Oct. 2, 2008
By Tim Simard
Bathed in afternoon sunlight, Williston Central School’s new mentoring space literally sparkled a week and a half ago. Decorated stepping-stones lay among a bed of freshly spread mulch in a developing mosaic. A tree waved in the breeze, shadowing a solitary bench.
Girl Scouts (from left) Katie Milne, Ellie Beckett, Samantha Fontaine, Bethany Karstens and Mara Distler recently received their Gold Awards, the highest honor in scouting.
This quiet space, located on the east side of the school, is meant for thought, reflection and, most importantly, mentoring. Created by five Williston Girl Scouts, this space and their commitment to mentoring students in Williston has earned the Scouts the prestigious Gold Award, the highest honor handed out by the Vermont Girl Scouts Council.
The scouts — Bethany Karstens, Samantha Fontaine, Ellie Beckett, Katie Milne and Mara Distler — have been friends since their kindergarten days as Brownies. Now, in their senior year at Champlain Valley Union High School, the Gold Award serves as the culmination of their years of hard work.
The scouts received the award at a ceremony at the Basin Harbor Club in Vergennes on Sunday, Sept. 28.
Milne said she never thought the group would actually win the award, but wanted to make a difference nonetheless.
“It really was a surprise,” Milne said.
Distler said only 3 to 4 percent of Girl Scouts actually achieve the award, with three other girls in the state doing so this year.
Besides creating the space, the scouts mentored Williston elementary students during the last school year.
Beckett said the original idea was to work with senior citizens, but the girls decided to reach out to Williston students.
“We thought it would be better because we could better relate to them,” Beckett said.
The five scouts were joined with five fourth grade girls from Allen Brook School who had trouble making friends. The scouts acted mostly as friends and helped the younger girls become more comfortable in social situations. Distler said it took a little while for the fourth graders to become comfortable around the scouts, but they soon built strong relationships.
The scouts and their new friends met many times, including at a sleepover event, a University of Vermont basketball game, to ice skate and to attend a “Beauty and the Beast” show at the Flynn Center for the Performing Arts.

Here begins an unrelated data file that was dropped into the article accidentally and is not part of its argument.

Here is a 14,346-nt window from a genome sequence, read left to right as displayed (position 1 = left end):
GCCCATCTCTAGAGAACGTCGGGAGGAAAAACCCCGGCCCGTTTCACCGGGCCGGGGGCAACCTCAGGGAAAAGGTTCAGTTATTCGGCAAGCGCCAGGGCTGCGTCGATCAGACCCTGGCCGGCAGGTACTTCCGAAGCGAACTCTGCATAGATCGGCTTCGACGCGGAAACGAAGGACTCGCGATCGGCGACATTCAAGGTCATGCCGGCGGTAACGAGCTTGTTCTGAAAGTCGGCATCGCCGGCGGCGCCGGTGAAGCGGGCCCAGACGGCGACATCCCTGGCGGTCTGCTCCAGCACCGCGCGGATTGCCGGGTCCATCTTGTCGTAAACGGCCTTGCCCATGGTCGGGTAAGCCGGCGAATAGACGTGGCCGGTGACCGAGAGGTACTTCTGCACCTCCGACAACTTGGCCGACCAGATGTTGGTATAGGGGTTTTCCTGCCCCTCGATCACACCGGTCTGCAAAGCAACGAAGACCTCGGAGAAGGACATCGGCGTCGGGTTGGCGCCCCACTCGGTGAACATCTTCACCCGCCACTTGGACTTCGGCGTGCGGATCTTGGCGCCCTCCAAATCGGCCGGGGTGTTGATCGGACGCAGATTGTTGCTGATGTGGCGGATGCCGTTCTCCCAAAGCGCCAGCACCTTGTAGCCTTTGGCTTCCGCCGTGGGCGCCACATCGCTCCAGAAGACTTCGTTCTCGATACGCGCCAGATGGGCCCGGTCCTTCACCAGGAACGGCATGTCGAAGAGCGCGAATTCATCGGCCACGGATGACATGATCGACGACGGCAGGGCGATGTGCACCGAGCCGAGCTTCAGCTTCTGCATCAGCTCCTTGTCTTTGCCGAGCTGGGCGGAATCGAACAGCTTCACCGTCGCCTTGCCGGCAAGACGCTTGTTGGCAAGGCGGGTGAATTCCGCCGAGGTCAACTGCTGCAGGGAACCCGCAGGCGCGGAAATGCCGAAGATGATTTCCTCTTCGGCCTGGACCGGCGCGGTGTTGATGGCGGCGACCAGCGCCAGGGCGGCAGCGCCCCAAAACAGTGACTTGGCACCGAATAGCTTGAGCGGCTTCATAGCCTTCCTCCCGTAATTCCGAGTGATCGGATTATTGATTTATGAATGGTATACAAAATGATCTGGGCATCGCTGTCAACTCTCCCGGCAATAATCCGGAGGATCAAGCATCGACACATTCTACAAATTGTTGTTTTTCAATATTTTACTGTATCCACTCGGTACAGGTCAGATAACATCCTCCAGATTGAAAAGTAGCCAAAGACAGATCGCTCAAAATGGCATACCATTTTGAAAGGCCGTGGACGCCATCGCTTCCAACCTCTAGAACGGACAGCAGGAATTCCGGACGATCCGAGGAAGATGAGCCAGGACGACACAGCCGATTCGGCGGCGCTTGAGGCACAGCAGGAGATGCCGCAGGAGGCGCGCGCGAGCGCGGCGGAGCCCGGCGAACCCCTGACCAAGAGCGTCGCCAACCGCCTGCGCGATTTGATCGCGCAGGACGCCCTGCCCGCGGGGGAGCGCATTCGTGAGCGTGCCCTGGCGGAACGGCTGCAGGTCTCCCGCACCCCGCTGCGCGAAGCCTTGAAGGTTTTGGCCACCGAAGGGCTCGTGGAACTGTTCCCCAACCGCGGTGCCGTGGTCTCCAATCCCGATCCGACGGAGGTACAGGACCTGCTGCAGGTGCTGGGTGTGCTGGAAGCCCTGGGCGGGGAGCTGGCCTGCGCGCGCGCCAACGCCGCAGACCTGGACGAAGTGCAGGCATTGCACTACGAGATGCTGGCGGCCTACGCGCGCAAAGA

Milne said the fourth graders became friends with each other, and found it easier to make friends with peers. She said she watched them transform from shy girls to more outgoing individuals.
“I got a lot out of watching them grow and seeing the input we had,” Milne said.
As they worked with their girls, the scouts came up with the idea to create the mentoring space at Williston Central to help with the school’s Connecting Youth mentoring program. Nancy Carlson, the Connecting Youth mentoring director for Williston, said she was impressed with the initiative the scouts took in creating their own mentoring program. She was even more pleased to hear they wanted to create space the Connecting Youth program could use.
“That’s a big commitment they undertook,” Carlson said. “They wanted a lasting impact and they’ve created a beautiful sanctuary.”
Milne said they designed and decorated the stepping stones with the fourth grade girls and hope the tradition can continue with other mentoring programs.
“Our hope is that each (mentoring) group makes a stone,” Beckett said.
“A mosaic, hopefully,” Distler added.
The space is truly a community space, the scouts said. The Williston-Richmond Rotary Club donated the bench, the Four Seasons Garden Center donated the tree and Guy’s Farm and Yard donated the mulch.
Carlson said the mentoring program at Williston Central, now in its 10th year, pairs middle school students with community tutors for one hour each week. Carlson said the space the scouts created is already getting full use by the program’s more than 50 mentoring pairs.
“I would thank them most of all for being such awesome ambassadors for mentoring through our school and community,” Carlson said.
The scouts said they’ll always remains friends from the experience they shared through Girl Scouts. From selling cookies to making crafts, they’ll always carry a strong bond.
“And we sold lots and lots of cookies,” Distler said with a laugh.